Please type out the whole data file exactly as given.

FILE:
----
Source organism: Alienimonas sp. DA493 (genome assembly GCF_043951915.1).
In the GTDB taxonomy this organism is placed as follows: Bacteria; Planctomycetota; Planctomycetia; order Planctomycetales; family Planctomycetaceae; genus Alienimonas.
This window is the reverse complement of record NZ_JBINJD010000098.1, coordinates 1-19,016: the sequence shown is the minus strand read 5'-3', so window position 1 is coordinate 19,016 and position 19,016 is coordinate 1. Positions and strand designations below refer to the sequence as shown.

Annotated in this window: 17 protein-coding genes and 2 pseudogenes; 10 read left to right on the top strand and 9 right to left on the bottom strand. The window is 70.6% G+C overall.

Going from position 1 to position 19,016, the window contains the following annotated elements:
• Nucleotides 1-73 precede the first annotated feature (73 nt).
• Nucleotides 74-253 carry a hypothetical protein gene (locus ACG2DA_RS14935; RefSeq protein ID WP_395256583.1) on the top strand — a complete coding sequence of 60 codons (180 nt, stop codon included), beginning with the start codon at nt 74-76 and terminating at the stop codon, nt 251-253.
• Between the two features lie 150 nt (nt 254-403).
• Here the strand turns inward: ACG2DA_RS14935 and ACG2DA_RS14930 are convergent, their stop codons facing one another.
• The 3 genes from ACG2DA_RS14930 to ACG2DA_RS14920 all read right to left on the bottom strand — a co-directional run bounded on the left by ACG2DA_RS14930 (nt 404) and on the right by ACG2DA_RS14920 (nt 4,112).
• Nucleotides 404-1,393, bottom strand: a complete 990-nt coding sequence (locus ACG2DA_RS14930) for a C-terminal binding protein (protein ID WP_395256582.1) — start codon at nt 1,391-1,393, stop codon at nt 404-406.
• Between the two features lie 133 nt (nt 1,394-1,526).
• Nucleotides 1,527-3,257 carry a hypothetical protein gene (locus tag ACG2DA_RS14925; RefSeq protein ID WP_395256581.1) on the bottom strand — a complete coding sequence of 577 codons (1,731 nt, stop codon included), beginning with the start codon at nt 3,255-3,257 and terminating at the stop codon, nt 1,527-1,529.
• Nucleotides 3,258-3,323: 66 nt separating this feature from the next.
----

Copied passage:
Source organism: Alienimonas sp. DA493 (genome assembly GCF_043951915.1).
In the GTDB taxonomy this organism is placed as follows: Bacteria; Planctomycetota; Planctomycetia; order Planctomycetales; family Planctomycetaceae; genus Alienimonas.
This window is the reverse complement of record NZ_JBINJD010000098.1, coordinates 1-19,016: the sequence shown is the minus strand read 5'-3', so window position 1 is coordinate 19,016 and position 19,016 is coordinate 1. Positions and strand designations below refer to the sequence as shown.

Annotated in this window: 17 protein-coding genes and 2 pseudogenes; 10 read left to right on the top strand and 9 right to left on the bottom strand. The window is 70.6% G+C overall.

Going from position 1 to position 19,016, the window contains the following annotated elements:
• Nucleotides 1-73 precede the first annotated feature (73 nt).
• Nucleotides 74-253 carry a hypothetical protein gene (locus ACG2DA_RS14935; RefSeq protein ID WP_395256583.1) on the top strand — a complete coding sequence of 60 codons (180 nt, stop codon included), beginning with the start codon at nt 74-76 and terminating at the stop codon, nt 251-253.
• Between the two features lie 150 nt (nt 254-403).
• Here the strand turns inward: ACG2DA_RS14935 and ACG2DA_RS14930 are convergent, their stop codons facing one another.
• The 3 genes from ACG2DA_RS14930 to ACG2DA_RS14920 all read right to left on the bottom strand — a co-directional run bounded on the left by ACG2DA_RS14930 (nt 404) and on the right by ACG2DA_RS14920 (nt 4,112).
• Nucleotides 404-1,393, bottom strand: a complete 990-nt coding sequence (locus ACG2DA_RS14930) for a C-terminal binding protein (protein ID WP_395256582.1) — start codon at nt 1,391-1,393, stop codon at nt 404-406.
• Between the two features lie 133 nt (nt 1,394-1,526).
• Nucleotides 1,527-3,257 carry a hypothetical protein gene (locus tag ACG2DA_RS14925; RefSeq protein ID WP_395256581.1) on the bottom strand — a complete coding sequence of 577 codons (1,731 nt, stop codon included), beginning with the start codon at nt 3,255-3,257 and terminating at the stop codon, nt 1,527-1,529.
• Nucleotides 3,258-3,323: 66 nt separating this feature from the next.